Anyway, here's Vic:
Former cricket-star-turned-Pakistani-politician Imran Khan in some ways jumpstarted the Newsweek-induced frenzy when in a May 6 press conference he demanded an apology for the alleged slight to the Koran. "This is what the U.S. is doing," Khan boomed, "desecrating the Koran." His mischaracterization, based on a lie, was then beamed across the Middle East — and, presto, Mr. Khan got the anti-American outburst he apparently wanted.
Khan may have made his fortune and name in the British tabloids as a cricket star and international playboy of the London salons, a lifestyle that had strong affinities with the West rather than the madrassas. But now he is back in Pakistan crafting a political career and catering to the Islamists, even though religious extremism is antithetical to what allowed him to succeed and prosper abroad.
Yet this same demagogue earlier urged Hindu extremists to remain calm during a recent cricket match between India and Pakistan. After all, religious extremism is valuable to beat up the West and the United States — but not to the point that such fervor might endanger playing a Western sport amid frenzied Hindus. Left unsaid is that there is no place for an Imran Khan in the world of the Taliban, where soccer stadiums were used to lynch moderate Muslims, not enrich pampered athletes.
Also left unsaid is the fact that Khan wasn't beating up "the West" in any sense, he was quite understandably expressing outrage at reports of U.S. interrogators desecrating the Koran. One doesn't really have to be a religious extremist to be offended by this. I'm not a religious extremist, I'm not even particularly religious aside from my acknowledgement of Paul as the Greatest Beatle, and I'm offended by it.
Khan may or may not have been acting opportunistically, but there doesn't seem to be anything particularly demagogic in his remarks. His comments at the press conference fit neatly into his longstanding critique of the U.S.'s war on terror, and of the Musharraf government as a tool of the United States. Even if Hanson's charges of demagoguery were accurate, and Khan were using the Koran-flushing story purely for political gain, Hanson's canned indignation is still ridiculous given that our own George W. Bush is certainly not above using events to score points with a religious extremist constituency. Indeed, Bush has, at every possible opportunity, used 9/11 and the war on terror to increase his own political power, to the constant applause of people like Hanson.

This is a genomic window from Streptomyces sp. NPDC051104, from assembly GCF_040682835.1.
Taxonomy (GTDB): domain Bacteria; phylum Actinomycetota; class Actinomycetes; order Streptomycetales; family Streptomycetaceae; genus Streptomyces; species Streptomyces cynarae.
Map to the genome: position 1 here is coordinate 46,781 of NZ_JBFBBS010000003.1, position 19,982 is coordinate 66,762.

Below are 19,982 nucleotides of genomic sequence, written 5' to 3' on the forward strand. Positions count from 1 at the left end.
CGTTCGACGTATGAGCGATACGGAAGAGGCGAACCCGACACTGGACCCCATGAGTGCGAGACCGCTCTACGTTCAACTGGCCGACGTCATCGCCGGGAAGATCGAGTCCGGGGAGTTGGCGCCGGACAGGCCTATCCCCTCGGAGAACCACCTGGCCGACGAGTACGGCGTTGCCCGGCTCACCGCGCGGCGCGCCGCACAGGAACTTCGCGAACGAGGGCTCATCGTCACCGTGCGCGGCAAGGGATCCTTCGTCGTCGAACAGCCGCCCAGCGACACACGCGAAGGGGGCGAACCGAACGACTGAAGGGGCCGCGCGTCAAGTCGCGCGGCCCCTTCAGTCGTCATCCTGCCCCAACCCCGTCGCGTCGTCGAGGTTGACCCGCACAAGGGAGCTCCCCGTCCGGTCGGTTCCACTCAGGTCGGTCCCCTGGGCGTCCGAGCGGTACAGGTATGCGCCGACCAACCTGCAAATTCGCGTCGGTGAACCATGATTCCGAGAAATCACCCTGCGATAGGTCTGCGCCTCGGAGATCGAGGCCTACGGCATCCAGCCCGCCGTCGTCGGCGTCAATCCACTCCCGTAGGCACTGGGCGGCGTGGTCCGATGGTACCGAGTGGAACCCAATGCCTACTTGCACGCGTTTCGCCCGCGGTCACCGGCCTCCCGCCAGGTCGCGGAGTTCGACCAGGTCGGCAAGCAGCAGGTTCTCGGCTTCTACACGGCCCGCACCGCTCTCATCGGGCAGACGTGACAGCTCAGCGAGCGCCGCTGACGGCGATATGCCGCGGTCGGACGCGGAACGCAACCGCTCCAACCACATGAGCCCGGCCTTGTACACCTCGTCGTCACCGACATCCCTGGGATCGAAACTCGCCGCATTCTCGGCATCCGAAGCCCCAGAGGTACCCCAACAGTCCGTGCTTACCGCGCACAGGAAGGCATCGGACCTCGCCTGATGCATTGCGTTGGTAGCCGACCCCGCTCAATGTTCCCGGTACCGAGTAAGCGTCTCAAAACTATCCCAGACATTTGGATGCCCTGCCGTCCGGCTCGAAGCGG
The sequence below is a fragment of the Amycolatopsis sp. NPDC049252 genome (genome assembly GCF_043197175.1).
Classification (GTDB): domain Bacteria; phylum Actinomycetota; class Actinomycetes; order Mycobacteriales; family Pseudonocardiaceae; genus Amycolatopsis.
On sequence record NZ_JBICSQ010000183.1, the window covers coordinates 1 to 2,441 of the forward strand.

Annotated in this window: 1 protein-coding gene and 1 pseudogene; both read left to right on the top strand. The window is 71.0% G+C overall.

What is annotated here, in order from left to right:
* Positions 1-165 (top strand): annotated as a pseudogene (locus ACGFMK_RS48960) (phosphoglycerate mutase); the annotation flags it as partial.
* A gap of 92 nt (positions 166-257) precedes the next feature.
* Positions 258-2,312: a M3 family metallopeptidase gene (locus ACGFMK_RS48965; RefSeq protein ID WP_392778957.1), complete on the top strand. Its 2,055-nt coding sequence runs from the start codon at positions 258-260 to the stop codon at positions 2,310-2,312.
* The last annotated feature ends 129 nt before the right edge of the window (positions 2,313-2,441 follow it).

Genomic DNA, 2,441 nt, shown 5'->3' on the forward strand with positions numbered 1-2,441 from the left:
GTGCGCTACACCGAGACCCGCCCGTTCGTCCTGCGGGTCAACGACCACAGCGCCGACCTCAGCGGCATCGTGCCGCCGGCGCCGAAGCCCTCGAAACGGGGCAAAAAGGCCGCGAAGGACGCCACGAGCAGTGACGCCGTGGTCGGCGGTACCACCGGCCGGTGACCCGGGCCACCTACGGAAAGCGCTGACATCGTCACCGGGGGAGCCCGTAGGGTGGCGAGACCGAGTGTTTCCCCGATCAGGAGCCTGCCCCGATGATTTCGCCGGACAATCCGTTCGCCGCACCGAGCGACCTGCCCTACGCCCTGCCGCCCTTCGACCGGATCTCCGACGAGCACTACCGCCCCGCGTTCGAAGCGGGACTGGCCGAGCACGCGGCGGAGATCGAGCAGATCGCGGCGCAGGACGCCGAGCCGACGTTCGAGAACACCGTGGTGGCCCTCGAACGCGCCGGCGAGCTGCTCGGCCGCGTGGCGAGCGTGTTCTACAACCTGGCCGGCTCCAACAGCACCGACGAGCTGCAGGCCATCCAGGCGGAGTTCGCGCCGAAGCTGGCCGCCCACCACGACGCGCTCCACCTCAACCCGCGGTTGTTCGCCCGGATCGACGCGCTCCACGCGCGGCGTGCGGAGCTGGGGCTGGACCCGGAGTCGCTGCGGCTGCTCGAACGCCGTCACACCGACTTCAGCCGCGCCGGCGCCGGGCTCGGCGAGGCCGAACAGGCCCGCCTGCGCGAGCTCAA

(I would also be remiss not to point out the further symmetry here in Khan's being a wealthy party boy who found religion, cleaned up, and went into politics. This breaks down, though, when you consider that Khan actually earned his own money.)
Hendrik Hertzberg is rather more lucid on the significance of Imran Khan:
Khan is an Islamic populist, not exactly a rarity in that part of the world, but with a difference. Several differences, in fact. He is, first of all, a wealthy sports celebrity—a global cricket star for two decades—and a national hero not only for that but also because he built his country’s first cancer hospital. He is a graduate of Oxford, and so thoroughly Westernized that his private life is fodder for the tabloids. After he laid down his cricket bat, he became increasingly devout, and in 1996 he founded his own political party. He is its only member of parliament, but his voice is listened to in Pakistan and beyond. Initially a supporter of General Pervez Musharraf, Pakistan’s President, he now attacks him as an "American puppet." Khan says he wants Pakistanis to be America’s "friends, but not lackeys." He has no sympathy with terrorism or dictatorship. He has even suggested that only democratically elected governments should be allowed to vote at the United Nations. In other words, he is pretty nearly the beau ideal of the sort of Muslim leader we want, and need, on "our" side.
What conservatives like Hanson seem unable or unwilling to grasp is that Islam is and will continue to be a major part of Middle Eastern and Asian politics, and thus they can't see actual democratic change when it's staring them in the face. The riots, and injuries and deaths which resulted, are lamentable, of course, and it is the hope and goal of democratic development in the region to see the sort of passion which powered those riots cooled and channelled into the political process through liberal democratic institutions. This is precisely the process in which Khan is engaged, and American conservatives have nothing but venom for him.
I'm not particularly a fan of populism myself, either in Pakistan or in the U.S., but I at least have the sense to recognize that the existence of political debate and dissent in an Islamic country like Pakistan is a positive thing. But no, as far as Hanson is concerned, any leader who dares challenge the policies of Bush, whatever that leader's democratic credentials, must be immediately labeled an "elite" or "demagogue," or both, and placed on the Enemies List, thus corroborating Khan's charge that the U.S. doesn't want democrats, it wants lackeys.